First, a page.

The Eightfold Path receives less discussion in Buddhist literature than do the Four Noble Truths. In later formulations, the eight elements are portrayed not so much as prescriptions for behaviour but as qualities that are present in the mind of a person who has understood nirvana, the state of the cessation of suffering and the goal of Buddhism.

According to a more widely used conception, the path to enlightenment consists of a threefold training in ethics, in concentration, and in wisdom. Ethics refers to the avoidance of nonvirtuous deeds, concentration refers to the control of the mind, and wisdom refers to the development of insight into the nature of reality. The components of the Eightfold Path are divided among the three forms of training as follows: correct action, correct speech, and correct livelihood are part of the training in ethics; correct effort, correct mindfulness, and correct concentration are included in the training in concentration; and correct view and correct intention are associated with the training in wisdom.

                                                                                                                        -Donald S. Lopez

The four Noble Truths (Buddhism)

Although the term Four Noble Truths is well known in English, it is a misleading translation of the Pali term Chattari-ariya-saccani (Sanskrit: Chatvari-arya-satyani), because noble (Pali: ariya; Sanskrit: arya) refers not to the truths themselves but to those who understand them. A more accurate rendering, therefore, might be “four truths for the [spiritually] noble”; they are four facts that are known to be true by those with insight into the nature of reality but that are not known to be true by ordinary beings. The Buddha stated in his first sermon that when he gained absolute and intuitive knowledge of the four truths, he achieved complete enlightenment and freedom from future rebirth.

The Four Noble Truths are accepted by all schools of Buddhism and have been the subject of extensive commentary. They may be summarized as follows. The first truth, suffering (Pali: dukkha; Sanskrit: duhkha), is characteristic of existence in the realm of rebirth, called samsara (literally “wandering”). In his final sermon, the Buddha identified as forms of suffering birth, aging, sickness, death, encountering the unpleasant, separation from the pleasant, not gaining what one desires, and the five “aggregates” (skandhas) that constitute the mind and body (matter, sensations, perceptions, mental formations, and awareness).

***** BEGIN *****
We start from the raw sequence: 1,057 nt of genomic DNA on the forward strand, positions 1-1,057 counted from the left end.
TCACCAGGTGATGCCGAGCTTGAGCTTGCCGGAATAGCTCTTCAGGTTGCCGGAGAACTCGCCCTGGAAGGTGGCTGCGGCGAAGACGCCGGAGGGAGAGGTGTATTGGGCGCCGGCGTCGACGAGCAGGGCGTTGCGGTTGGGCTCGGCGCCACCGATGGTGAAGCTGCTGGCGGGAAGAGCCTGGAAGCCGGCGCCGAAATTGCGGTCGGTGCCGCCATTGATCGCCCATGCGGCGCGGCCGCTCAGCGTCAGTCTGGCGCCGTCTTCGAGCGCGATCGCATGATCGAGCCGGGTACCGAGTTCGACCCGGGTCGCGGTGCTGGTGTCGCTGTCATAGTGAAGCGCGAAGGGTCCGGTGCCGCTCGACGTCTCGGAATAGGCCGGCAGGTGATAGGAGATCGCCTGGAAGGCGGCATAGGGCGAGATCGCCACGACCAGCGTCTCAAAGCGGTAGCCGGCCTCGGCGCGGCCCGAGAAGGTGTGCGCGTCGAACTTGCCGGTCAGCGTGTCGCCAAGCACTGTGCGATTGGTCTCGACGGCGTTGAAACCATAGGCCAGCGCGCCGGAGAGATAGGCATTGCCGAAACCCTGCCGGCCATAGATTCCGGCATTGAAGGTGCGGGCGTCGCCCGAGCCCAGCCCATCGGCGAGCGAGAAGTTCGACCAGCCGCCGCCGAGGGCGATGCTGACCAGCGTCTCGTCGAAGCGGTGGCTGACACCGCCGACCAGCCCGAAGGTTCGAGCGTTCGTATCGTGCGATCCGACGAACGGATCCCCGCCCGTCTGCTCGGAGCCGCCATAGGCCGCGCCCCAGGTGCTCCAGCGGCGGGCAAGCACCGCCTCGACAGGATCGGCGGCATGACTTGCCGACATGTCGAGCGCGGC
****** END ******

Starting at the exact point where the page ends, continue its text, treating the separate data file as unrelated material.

The second truth is the origin (Pali and Sanskrit: samudaya) or cause of suffering, which the Buddha associated with craving or attachment in his first sermon. In other Buddhist texts the causes of suffering are understood as stemming from negative actions (e.g., killing, stealing, and lying) and the negative mental states that motivate negative actions (e.g., desire, hatred, and ignorance). In those texts, the mental state of ignorance refers to an active misconception of the nature of things: seeing pleasure where there is pain, beauty where there is ugliness, permanence where there is impermanence, and self where there is no self.

The third truth is the cessation of suffering (Pali and Sanskrit: nirodha), commonly called nibbana (Sanskrit: nirvana).

The fourth and final truth is the path (Pali: magga; Sanskrit: marga) to the cessation of suffering, which was described by the Buddha in his first sermon.

The four truths therefore identify the unsatisfactory nature of existence, identify its cause, postulate a state in which suffering and its causes are absent, and set forth a path to that state.

                                                                                                                                         – Donald S. Lopez


I spent 30 years so that you don’t have to!

I am here for you!